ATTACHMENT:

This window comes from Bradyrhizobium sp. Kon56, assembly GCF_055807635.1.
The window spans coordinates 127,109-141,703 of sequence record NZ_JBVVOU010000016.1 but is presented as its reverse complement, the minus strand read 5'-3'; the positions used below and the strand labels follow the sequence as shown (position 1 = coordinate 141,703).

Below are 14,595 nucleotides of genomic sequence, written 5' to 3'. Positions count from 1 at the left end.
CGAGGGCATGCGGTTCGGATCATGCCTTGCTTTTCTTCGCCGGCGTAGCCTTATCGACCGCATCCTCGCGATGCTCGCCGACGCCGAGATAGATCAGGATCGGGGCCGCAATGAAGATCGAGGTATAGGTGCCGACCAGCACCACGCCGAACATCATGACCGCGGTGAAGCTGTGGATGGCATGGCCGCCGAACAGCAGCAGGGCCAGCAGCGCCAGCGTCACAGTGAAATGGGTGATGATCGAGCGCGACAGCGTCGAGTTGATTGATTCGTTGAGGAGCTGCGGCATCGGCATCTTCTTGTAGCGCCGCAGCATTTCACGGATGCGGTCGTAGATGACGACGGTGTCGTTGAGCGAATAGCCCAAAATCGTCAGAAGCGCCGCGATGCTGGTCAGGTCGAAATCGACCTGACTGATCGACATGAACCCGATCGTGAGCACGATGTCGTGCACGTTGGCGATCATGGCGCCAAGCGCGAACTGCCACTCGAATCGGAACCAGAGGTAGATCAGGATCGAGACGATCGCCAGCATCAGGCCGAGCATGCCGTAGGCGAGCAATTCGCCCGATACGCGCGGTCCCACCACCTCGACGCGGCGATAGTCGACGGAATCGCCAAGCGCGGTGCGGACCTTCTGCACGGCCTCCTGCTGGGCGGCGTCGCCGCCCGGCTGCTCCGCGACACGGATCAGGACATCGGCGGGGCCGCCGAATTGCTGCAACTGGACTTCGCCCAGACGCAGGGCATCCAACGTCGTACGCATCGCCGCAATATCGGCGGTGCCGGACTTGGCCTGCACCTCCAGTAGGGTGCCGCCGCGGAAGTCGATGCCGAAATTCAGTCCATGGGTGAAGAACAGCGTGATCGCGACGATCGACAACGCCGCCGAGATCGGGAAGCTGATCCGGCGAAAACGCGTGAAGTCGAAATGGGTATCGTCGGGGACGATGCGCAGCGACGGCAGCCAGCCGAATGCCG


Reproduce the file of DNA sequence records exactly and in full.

This window comes from Bradyrhizobium sp. Kon56, assembly GCF_055807635.1.
The window spans coordinates 127,109-141,703 of sequence record NZ_JBVVOU010000016.1 but is presented as its reverse complement, the minus strand read 5'-3'; the positions used below and the strand labels follow the sequence as shown (position 1 = coordinate 141,703).

Below are 14,595 nucleotides of genomic sequence, written 5' to 3'. Positions count from 1 at the left end.
CGAGGGCATGCGGTTCGGATCATGCCTTGCTTTTCTTCGCCGGCGTAGCCTTATCGACCGCATCCTCGCGATGCTCGCCGACGCCGAGATAGATCAGGATCGGGGCCGCAATGAAGATCGAGGTATAGGTGCCGACCAGCACCACGCCGAACATCATGACCGCGGTGAAGCTGTGGATGGCATGGCCGCCGAACAGCAGCAGGGCCAGCAGCGCCAGCGTCACAGTGAAATGGGTGATGATCGAGCGCGACAGCGTCGAGTTGATTGATTCGTTGAGGAGCTGCGGCATCGGCATCTTCTTGTAGCGCCGCAGCATTTCACGGATGCGGTCGTAGATGACGACGGTGTCGTTGAGCGAATAGCCCAAAATCGTCAGAAGCGCCGCGATGCTGGTCAGGTCGAAATCGACCTGACTGATCGACATGAACCCGATCGTGAGCACGATGTCGTGCACGTTGGCGATCATGGCGCCAAGCGCGAACTGCCACTCGAATCGGAACCAGAGGTAGATCAGGATCGAGACGATCGCCAGCATCAGGCCGAGCATGCCGTAGGCGAGCAATTCGCCCGATACGCGCGGTCCCACCACCTCGACGCGGCGATAGTCGACGGAATCGCCAAGCGCGGTGCGGACCTTCTGCACGGCCTCCTGCTGGGCGGCGTCGCCGCCCGGCTGCTCCGCGACACGGATCAGGACATCGGCGGGGCCGCCGAATTGCTGCAACTGGACTTCGCCCAGACGCAGGGCATCCAACGTCGTACGCATCGCCGCAATATCGGCGGTGCCGGACTTGGCCTGCACCTCCAGTAGGGTGCCGCCGCGGAAGTCGATGCCGAAATTCAGTCCATGGGTGAAGAACAGCGTGATCGCGACGATCGACAACGCCGCCGAGATCGGGAAGCTGATCCGGCGAAAACGCGTGAAGTCGAAATGGGTATCGTCGGGGACGATGCGCAGCGACGGCAGCCAGCCGAATGCCG